A demonstrator protects his mouth with a cloth as riot police advance on protesters on Wednesday. Security forces fired tear gas and water cannons at protesters during the Caracas rally, while protesters often returned fire with rocks and other objects. Ronaldo Schemidt/AFP/Getty Images hide caption

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Ronaldo Schemidt/AFP/Getty Images

A demonstrator protects his mouth with a cloth as riot police advance on protesters on Wednesday. Security forces fired tear gas and water cannons at protesters during the Caracas rally, while protesters often returned fire with rocks and other objects.

Ronaldo Schemidt/AFP/Getty Images

At the same time, the protesters were not alone. Maduro's supporters also took to the streets en masse, clad in red and reciting slogans to counter what they see as the wanton destabilization of the president's regime. As the BBC notes, Maduro and his allies assert that opposition leaders have been resorting to looting and violence in order to seize power themselves.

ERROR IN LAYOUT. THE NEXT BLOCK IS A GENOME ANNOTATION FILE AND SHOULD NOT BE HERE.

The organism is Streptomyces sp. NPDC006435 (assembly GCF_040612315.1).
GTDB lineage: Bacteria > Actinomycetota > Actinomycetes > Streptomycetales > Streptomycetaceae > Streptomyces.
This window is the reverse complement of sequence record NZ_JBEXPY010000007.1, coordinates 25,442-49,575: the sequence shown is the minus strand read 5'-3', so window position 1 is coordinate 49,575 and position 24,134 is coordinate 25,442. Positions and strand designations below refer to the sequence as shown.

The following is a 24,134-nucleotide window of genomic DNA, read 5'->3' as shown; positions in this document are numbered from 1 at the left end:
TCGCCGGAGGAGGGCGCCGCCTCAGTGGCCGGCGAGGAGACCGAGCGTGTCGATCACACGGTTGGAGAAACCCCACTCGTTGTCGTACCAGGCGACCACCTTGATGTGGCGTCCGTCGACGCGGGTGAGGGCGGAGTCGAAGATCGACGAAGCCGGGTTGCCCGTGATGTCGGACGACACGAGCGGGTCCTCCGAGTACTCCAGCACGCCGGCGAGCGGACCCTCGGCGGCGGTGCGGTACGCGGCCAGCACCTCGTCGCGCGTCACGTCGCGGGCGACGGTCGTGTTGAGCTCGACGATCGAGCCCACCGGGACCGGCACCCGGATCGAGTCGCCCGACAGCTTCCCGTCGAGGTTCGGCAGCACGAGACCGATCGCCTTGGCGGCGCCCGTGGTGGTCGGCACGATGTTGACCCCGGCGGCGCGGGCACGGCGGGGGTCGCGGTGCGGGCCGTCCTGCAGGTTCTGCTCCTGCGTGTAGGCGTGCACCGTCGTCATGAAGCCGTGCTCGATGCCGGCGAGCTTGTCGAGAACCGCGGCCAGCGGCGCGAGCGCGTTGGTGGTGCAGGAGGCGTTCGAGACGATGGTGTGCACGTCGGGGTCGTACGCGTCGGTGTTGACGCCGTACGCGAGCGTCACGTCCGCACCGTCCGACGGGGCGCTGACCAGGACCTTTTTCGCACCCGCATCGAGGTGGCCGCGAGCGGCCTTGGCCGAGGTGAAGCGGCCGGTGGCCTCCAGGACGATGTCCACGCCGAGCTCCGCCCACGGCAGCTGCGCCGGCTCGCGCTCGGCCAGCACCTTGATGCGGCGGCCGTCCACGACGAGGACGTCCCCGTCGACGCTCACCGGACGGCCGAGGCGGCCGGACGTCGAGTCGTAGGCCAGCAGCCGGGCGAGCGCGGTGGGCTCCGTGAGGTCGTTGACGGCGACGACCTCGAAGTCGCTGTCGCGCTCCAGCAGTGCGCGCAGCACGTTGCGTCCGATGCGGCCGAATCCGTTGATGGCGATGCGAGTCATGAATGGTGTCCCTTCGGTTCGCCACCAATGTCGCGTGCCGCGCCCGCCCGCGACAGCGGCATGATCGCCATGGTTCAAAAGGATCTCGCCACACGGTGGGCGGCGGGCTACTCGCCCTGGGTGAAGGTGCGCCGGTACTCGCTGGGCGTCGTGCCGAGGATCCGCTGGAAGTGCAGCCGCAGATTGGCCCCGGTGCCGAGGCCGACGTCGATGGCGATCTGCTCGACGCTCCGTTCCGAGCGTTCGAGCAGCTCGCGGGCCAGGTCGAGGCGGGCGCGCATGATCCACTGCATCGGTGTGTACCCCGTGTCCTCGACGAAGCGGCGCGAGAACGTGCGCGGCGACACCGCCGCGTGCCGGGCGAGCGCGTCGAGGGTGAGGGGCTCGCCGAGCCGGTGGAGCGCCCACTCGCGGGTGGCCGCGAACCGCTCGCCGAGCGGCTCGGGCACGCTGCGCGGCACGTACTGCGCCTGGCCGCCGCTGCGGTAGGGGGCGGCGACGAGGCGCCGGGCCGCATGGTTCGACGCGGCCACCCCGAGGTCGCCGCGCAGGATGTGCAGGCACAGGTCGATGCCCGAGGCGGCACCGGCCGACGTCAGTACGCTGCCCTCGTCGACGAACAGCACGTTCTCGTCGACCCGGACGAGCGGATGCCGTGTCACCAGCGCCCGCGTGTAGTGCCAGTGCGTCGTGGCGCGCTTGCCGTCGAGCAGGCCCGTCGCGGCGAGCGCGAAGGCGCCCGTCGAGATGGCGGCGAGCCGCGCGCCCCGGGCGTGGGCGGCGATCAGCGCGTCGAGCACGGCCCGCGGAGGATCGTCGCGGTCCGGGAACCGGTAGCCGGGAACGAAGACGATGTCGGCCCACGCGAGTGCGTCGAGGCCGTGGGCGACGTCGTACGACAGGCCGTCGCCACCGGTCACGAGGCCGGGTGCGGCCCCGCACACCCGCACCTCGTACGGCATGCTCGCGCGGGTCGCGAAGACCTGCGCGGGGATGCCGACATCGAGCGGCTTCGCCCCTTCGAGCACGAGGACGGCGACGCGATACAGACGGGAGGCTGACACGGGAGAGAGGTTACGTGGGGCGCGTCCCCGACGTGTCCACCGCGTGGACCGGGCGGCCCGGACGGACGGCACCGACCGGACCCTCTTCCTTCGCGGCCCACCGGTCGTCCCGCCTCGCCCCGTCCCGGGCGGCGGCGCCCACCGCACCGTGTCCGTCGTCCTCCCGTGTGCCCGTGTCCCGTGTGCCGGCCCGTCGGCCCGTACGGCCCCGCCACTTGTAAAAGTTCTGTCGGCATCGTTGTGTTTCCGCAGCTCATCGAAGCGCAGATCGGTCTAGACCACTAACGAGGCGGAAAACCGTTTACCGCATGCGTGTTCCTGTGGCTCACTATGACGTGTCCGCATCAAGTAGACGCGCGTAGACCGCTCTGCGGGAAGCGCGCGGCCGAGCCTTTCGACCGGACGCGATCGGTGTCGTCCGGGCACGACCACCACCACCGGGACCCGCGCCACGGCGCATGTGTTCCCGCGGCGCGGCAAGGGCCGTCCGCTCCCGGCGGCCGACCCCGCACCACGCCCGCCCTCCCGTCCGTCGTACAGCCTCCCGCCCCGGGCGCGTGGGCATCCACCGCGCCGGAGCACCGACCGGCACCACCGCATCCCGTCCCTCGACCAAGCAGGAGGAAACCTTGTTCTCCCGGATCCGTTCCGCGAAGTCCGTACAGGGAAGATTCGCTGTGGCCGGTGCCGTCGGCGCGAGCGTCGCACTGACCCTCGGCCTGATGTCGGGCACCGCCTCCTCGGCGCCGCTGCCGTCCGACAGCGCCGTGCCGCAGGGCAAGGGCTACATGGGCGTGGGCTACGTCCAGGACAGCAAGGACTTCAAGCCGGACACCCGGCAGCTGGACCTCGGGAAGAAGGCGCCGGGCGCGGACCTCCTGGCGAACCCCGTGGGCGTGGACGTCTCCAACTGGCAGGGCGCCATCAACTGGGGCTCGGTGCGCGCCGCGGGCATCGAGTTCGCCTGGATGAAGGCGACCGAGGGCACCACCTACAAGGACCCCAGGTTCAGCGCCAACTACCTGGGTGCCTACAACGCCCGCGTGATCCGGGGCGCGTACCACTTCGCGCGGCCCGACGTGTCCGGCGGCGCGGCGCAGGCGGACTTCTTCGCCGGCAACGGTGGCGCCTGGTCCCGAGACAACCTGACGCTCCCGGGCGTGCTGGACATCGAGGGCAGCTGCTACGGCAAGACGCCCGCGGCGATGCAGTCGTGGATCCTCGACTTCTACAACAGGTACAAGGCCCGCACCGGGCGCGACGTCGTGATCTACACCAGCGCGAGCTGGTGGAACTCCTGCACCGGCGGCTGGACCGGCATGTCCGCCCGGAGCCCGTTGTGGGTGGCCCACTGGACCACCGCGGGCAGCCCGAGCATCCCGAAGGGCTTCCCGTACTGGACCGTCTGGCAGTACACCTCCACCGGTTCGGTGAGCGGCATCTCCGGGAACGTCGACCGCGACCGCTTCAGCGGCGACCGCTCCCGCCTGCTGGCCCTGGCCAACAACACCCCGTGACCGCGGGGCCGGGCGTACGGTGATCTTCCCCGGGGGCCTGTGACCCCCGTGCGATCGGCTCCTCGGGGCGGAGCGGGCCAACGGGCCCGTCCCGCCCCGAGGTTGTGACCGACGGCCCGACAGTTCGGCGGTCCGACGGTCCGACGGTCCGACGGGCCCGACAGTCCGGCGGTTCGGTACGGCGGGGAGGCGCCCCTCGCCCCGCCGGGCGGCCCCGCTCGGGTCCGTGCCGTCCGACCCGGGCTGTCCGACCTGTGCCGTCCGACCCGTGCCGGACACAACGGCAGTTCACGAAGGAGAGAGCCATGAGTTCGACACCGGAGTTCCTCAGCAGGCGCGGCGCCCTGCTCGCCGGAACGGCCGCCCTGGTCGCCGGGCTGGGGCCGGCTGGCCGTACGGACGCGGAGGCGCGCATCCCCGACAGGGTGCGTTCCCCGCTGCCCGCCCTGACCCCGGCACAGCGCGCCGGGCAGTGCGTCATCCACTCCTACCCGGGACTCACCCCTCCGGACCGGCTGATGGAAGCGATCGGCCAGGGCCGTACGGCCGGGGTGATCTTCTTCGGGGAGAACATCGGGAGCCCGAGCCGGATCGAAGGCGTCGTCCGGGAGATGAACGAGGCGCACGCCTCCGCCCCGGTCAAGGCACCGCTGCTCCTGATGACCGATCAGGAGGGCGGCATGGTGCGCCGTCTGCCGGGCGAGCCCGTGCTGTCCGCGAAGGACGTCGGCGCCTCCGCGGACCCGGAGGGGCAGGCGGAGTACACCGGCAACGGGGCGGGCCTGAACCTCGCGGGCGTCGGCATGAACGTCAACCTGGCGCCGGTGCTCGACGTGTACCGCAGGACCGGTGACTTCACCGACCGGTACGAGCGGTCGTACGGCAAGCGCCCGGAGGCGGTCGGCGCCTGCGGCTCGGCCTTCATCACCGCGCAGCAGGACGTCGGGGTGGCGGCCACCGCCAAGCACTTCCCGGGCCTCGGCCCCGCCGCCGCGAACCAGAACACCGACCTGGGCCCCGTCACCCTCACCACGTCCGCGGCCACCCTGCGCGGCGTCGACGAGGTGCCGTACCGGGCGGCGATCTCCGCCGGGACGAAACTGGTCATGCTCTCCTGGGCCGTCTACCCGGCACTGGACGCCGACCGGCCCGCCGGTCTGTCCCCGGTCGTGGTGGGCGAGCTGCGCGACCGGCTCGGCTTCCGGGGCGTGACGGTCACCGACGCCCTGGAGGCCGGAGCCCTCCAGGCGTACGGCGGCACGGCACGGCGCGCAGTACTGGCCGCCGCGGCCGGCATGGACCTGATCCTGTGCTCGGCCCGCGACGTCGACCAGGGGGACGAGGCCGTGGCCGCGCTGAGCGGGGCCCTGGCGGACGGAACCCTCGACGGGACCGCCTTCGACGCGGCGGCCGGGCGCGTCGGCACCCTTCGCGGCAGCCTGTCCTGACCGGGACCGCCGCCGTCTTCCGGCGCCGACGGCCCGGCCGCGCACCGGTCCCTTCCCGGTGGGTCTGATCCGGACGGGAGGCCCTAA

Still, Maduro faces resistance from outside his borders, as well.

General Motors stopped its operations in the country last week after its plant there "was unexpectedly taken by the public authorities, preventing normal operations," the massive American automaker said in a statement — though, as NPR's Camila Domonoske reports, the details of the takeover might be murkier than they first appear.

And the Organization of American States, an organization of Western Hemisphere countries based in the U.S., has severely criticized the manner in which the Venezuelan president has grappled with his opposition — criticism that Venezuela has rebutted by threatening to withdraw from the organization.

"We're not going to continue allowing legal and institutional violations that are arbitrary and surpass any moral, ethical and licit boundary that nations in this regional organization should respect," Foreign Minister Delcy Rodriguez said Tuesday, according to the AP.

It is unclear what Venezuela's withdrawal from the OAS would mean for the organization, which has never had a member state leave since its charter was signed in 1948.